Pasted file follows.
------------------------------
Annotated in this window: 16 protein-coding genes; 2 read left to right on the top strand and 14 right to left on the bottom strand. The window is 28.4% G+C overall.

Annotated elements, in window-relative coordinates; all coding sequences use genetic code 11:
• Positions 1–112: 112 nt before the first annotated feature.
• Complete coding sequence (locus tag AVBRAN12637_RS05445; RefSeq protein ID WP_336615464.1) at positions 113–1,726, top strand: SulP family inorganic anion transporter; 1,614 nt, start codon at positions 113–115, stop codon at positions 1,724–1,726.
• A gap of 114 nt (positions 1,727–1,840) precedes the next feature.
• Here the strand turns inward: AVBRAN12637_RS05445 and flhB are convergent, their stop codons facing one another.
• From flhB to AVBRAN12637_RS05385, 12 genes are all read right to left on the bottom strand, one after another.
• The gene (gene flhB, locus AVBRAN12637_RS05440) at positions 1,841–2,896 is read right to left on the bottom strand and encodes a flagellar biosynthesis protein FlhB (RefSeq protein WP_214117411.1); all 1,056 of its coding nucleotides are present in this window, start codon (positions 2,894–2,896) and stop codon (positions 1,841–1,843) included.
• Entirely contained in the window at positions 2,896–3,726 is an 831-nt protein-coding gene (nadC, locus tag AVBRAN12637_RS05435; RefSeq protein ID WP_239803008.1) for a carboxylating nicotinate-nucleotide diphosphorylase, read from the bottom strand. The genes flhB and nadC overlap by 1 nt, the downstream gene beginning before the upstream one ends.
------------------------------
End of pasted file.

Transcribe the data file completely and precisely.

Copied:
Annotated in this window: 16 protein-coding genes; 2 read left to right on the top strand and 14 right to left on the bottom strand. The window is 28.4% G+C overall.

Annotated elements, in window-relative coordinates; all coding sequences use genetic code 11:
• Positions 1–112: 112 nt before the first annotated feature.
• Complete coding sequence (locus tag AVBRAN12637_RS05445; RefSeq protein ID WP_336615464.1) at positions 113–1,726, top strand: SulP family inorganic anion transporter; 1,614 nt, start codon at positions 113–115, stop codon at positions 1,724–1,726.
• A gap of 114 nt (positions 1,727–1,840) precedes the next feature.
• Here the strand turns inward: AVBRAN12637_RS05445 and flhB are convergent, their stop codons facing one another.
• From flhB to AVBRAN12637_RS05385, 12 genes are all read right to left on the bottom strand, one after another.
• The gene (gene flhB, locus AVBRAN12637_RS05440) at positions 1,841–2,896 is read right to left on the bottom strand and encodes a flagellar biosynthesis protein FlhB (RefSeq protein WP_214117411.1); all 1,056 of its coding nucleotides are present in this window, start codon (positions 2,894–2,896) and stop codon (positions 1,841–1,843) included.
• Entirely contained in the window at positions 2,896–3,726 is an 831-nt protein-coding gene (nadC, locus tag AVBRAN12637_RS05435; RefSeq protein ID WP_239803008.1) for a carboxylating nicotinate-nucleotide diphosphorylase, read from the bottom strand. The genes flhB and nadC overlap by 1 nt, the downstream gene beginning before the upstream one ends.